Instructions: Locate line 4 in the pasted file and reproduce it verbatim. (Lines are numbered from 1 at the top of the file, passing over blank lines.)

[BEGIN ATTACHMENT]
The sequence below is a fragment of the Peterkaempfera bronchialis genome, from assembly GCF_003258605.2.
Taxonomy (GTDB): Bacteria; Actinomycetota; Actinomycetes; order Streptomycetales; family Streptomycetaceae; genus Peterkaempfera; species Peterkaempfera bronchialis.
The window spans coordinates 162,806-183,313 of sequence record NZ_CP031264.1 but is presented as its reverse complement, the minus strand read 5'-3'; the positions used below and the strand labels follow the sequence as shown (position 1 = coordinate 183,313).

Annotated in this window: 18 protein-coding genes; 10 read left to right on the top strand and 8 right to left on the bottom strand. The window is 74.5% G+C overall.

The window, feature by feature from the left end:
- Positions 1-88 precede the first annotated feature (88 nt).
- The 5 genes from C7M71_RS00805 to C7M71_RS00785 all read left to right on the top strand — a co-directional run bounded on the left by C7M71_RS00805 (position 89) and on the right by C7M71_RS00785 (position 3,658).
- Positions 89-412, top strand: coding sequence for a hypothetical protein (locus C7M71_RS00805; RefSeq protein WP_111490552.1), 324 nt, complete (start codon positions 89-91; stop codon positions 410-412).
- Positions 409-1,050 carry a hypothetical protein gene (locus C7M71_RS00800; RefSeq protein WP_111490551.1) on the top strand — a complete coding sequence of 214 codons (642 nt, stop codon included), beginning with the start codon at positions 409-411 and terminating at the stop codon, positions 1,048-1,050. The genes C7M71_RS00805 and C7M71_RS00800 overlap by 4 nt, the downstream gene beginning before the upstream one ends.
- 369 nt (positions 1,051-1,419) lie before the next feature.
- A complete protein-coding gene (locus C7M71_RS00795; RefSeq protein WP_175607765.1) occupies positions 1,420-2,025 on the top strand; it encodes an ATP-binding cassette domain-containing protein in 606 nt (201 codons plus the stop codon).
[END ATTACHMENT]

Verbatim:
Annotated in this window: 18 protein-coding genes; 10 read left to right on the top strand and 8 right to left on the bottom strand. The window is 74.5% G+C overall.